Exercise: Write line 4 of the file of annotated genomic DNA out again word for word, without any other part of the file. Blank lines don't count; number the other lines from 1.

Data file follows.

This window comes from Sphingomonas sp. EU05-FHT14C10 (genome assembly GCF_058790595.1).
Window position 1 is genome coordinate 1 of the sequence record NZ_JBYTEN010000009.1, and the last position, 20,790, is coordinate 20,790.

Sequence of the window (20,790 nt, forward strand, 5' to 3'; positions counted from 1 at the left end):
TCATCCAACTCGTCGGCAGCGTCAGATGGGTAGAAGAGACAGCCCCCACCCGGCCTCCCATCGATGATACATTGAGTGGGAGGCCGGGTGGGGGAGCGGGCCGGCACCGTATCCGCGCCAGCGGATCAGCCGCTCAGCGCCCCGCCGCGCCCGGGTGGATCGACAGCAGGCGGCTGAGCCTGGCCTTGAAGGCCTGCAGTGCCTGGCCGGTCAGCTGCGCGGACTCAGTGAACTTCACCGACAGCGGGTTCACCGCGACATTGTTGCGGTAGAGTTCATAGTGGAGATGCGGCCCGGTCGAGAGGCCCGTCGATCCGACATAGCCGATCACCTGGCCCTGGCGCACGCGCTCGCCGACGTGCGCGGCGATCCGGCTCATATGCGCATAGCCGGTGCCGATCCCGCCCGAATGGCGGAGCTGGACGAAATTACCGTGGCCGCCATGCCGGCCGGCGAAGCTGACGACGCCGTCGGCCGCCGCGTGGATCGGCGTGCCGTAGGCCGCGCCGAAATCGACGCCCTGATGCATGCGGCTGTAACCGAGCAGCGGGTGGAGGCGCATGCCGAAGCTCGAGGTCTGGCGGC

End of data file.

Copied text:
TCATCCAACTCGTCGGCAGCGTCAGATGGGTAGAAGAGACAGCCCCCACCCGGCCTCCCATCGATGATACATTGAGTGGGAGGCCGGGTGGGGGAGCGGGCCGGCACCGTATCCGCGCCAGCGGATCAGCCGCTCAGCGCCCCGCCGCGCCCGGGTGGATCGACAGCAGGCGGCTGAGCCTGGCCTTGAAGGCCTGCAGTGCCTGGCCGGTCAGCTGCGCGGACTCAGTGAACTTCACCGACAGCGGGTTCACCGCGACATTGTTGCGGTAGAGTTCATAGTGGAGATGCGGCCCGGTCGAGAGGCCCGTCGATCCGACATAGCCGATCACCTGGCCCTGGCGCACGCGCTCGCCGACGTGCGCGGCGATCCGGCTCATATGCGCATAGCCGGTGCCGATCCCGCCCGAATGGCGGAGCTGGACGAAATTACCGTGGCCGCCATGCCGGCCGGCGAAGCTGACGACGCCGTCGGCCGCCGCGTGGATCGGCGTGCCGTAGGCCGCGCCGAAATCGACGCCCTGATGCATGCGGCTGTAACCGAGCAGCGGGTGGAGGCGCATGCCGAAGCTCGAGGTCTGGCGGC